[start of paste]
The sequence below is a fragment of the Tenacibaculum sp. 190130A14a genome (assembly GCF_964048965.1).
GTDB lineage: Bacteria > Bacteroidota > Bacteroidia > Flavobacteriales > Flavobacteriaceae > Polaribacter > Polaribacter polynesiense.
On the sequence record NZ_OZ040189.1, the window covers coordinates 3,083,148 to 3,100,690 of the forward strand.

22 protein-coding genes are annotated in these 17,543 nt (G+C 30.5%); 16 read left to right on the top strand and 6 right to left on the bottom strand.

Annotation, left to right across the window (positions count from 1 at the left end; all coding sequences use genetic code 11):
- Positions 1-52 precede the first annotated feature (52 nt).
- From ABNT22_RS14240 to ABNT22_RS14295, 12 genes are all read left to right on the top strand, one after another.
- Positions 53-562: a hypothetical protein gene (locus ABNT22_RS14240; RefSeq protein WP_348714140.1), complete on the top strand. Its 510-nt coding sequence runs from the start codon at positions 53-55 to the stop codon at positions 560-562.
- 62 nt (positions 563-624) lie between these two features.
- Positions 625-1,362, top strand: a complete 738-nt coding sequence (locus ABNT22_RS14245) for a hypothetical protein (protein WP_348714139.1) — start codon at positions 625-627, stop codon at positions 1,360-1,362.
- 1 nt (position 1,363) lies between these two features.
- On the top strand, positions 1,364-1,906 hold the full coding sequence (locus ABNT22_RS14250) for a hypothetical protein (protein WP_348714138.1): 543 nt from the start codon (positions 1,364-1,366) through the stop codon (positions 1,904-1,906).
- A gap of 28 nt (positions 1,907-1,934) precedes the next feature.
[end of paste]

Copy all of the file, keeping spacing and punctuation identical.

The sequence below is a fragment of the Tenacibaculum sp. 190130A14a genome (assembly GCF_964048965.1).
GTDB lineage: Bacteria > Bacteroidota > Bacteroidia > Flavobacteriales > Flavobacteriaceae > Polaribacter > Polaribacter polynesiense.
On the sequence record NZ_OZ040189.1, the window covers coordinates 3,083,148 to 3,100,690 of the forward strand.

22 protein-coding genes are annotated in these 17,543 nt (G+C 30.5%); 16 read left to right on the top strand and 6 right to left on the bottom strand.

Annotation, left to right across the window (positions count from 1 at the left end; all coding sequences use genetic code 11):
- Positions 1-52 precede the first annotated feature (52 nt).
- From ABNT22_RS14240 to ABNT22_RS14295, 12 genes are all read left to right on the top strand, one after another.
- Positions 53-562: a hypothetical protein gene (locus ABNT22_RS14240; RefSeq protein WP_348714140.1), complete on the top strand. Its 510-nt coding sequence runs from the start codon at positions 53-55 to the stop codon at positions 560-562.
- 62 nt (positions 563-624) lie between these two features.
- Positions 625-1,362, top strand: a complete 738-nt coding sequence (locus ABNT22_RS14245) for a hypothetical protein (protein WP_348714139.1) — start codon at positions 625-627, stop codon at positions 1,360-1,362.
- 1 nt (position 1,363) lies between these two features.
- On the top strand, positions 1,364-1,906 hold the full coding sequence (locus ABNT22_RS14250) for a hypothetical protein (protein WP_348714138.1): 543 nt from the start codon (positions 1,364-1,366) through the stop codon (positions 1,904-1,906).
- A gap of 28 nt (positions 1,907-1,934) precedes the next feature.